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Laurent Duvernay-Tardif Teaches Kids the Basics of Nutrition as Part of Player-Led Initiative

When it comes to understanding the importance of healthy living, there may not be a better resource out there than Kansas City Chiefs’ offensive guard Laurent Duvernay-Tardif.

Not only is the former sixth-round pick one of the best at his position in the NFL, but Duvernay-Tardif recently completed a six-year trek through medical school in his native Canada.

The four-year veteran knows what he’s talking about, and on Monday, Duvernay-Tardif - along with a handful of his teammates - chose to share that knowledge with more than 20 local kids at The University of Kansas Health System Training Complex.

“This idea started when I went to Steve Nelson’s nutrition activity a few months ago,” Duvernay-Tardif explained. “It’s crazy the kind of impact that we can have. I’m doing a lot of stuff with kids back home about the importance of leading a healthy lifestyle, nutrition and physical activity, and we have the perfect setup here to bring in a group of people. Our Player Engagement guys did an awesome job of finding a group of kids that were super motivated, too.”

Laurent Duvernay-Tardif, along with the help of his teammates, explains the basics of healthy living and nutrition to a group of 20 young men from BoysGrow on Monday afternoon. The player-led initiative marked the second installment of the players’ “4th Quarter Program” which seeks to address social justice areas of particular importance to the players themselves.

The kids were all members of BoysGrow, a local organization that teaches entrepreneurship to young men through agriculture.

“We hire 14 to 17-year-old men to come out onto the farm and get paid, then we teach them about entrepreneurism through selling the food that they grow to restaurants and grocery stores - just being part of the food system,” said John Gordon, the organization’s founder. “It’s entrepreneurism, but it’s also mentorship and vocation training.”

That prior background lent itself to some interesting discussion between the players and the kids before the afternoon’s activities got underway.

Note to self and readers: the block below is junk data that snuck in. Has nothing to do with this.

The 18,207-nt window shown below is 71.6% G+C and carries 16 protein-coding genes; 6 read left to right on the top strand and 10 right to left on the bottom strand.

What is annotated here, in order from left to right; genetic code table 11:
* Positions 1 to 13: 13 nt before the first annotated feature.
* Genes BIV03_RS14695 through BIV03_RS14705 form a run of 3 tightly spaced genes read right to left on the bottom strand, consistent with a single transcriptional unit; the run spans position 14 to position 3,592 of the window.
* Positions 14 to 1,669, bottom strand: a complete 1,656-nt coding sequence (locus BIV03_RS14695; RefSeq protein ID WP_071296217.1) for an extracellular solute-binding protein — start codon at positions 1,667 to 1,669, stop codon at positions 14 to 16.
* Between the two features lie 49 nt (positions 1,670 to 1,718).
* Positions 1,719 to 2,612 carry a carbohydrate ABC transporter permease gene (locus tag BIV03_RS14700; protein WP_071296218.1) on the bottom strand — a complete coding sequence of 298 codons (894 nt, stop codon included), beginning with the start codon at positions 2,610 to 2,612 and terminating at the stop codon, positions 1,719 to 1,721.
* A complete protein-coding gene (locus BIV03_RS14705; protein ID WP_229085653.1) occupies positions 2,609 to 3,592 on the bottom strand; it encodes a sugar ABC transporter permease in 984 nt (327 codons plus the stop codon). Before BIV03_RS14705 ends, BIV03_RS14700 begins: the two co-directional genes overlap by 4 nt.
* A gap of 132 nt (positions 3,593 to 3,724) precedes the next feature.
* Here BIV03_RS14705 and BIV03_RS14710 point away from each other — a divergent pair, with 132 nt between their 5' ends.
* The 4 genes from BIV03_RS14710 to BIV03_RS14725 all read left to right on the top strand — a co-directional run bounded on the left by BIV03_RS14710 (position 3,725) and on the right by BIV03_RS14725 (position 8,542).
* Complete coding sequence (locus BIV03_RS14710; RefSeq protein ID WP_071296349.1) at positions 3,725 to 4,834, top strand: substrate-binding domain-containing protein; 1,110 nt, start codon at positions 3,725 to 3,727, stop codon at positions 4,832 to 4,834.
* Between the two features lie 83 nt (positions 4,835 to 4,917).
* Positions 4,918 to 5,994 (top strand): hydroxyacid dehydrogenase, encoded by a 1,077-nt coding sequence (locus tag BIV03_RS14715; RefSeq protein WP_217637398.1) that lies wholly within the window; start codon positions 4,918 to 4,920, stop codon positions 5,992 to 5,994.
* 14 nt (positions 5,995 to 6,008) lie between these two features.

“They were asking about the different food groups, the different types of proteins and carbohydrates, plus conditions like diabetes and hypertension and how to prevent those things,” Duvernay-Tardif said. “I think we pushed it a lot, and the guys were really enjoying it and following it. They were super-educated, so it was a lot of fun.”

And from there, things were just getting started.

Following that spirited dialogue, the kids got to work constructing healthy meals from an array of food provided by the Chiefs’ cafeteria staff.

“The best way to learn and remember something is to actually execute it,” Duvernay-Tardif added. “By building their own plates, I think they got an idea of the amount of food you need in a day and what foods you should eat. The kids seemed to have a lot of fun, and [my teammates] provided a one-on-one experience by being here. I think the kids loved it.”

Laurent Duvernay-Tardif, along with the help of his teammates, explains the basics of healthy living and nutrition to a group of 20 young men from BoysGrow on Monday afternoon. The player-led initiative marked the second installment of the players’ “4th Quarter Program” which seeks to address social justice areas of particular importance to the players themselves.

That feeling was just as evident from the players’ point of view.

“I’m only 24-years-old, and being able to see these kids, it’s funny because I used to be that age not too long ago,” said safety Eric Murray. “It wasn’t just a memorable experience for them, but it was the same way for me.”

The event marked the second installment of the “4th Quarter Program,” a player-driven initiative designed to address social justice focus areas of particular interest to the players themselves.

The initiative began last month with a visit to Central Middle School that sought to emphasize the importance of education and continued on Monday by focusing on nutrition, with a more-than capable instructor leading the way.

“It’s interesting, because medicine and football seem like they’d be really far away, but if you look at it from a nutrition standpoint, it’s great to have that medical background,” Duvernay-Tardif said. “It helps when building a nutrition plan, and if I can share that knowledge with the kids and they want to learn from me, it’s just an awesome opportunity.”

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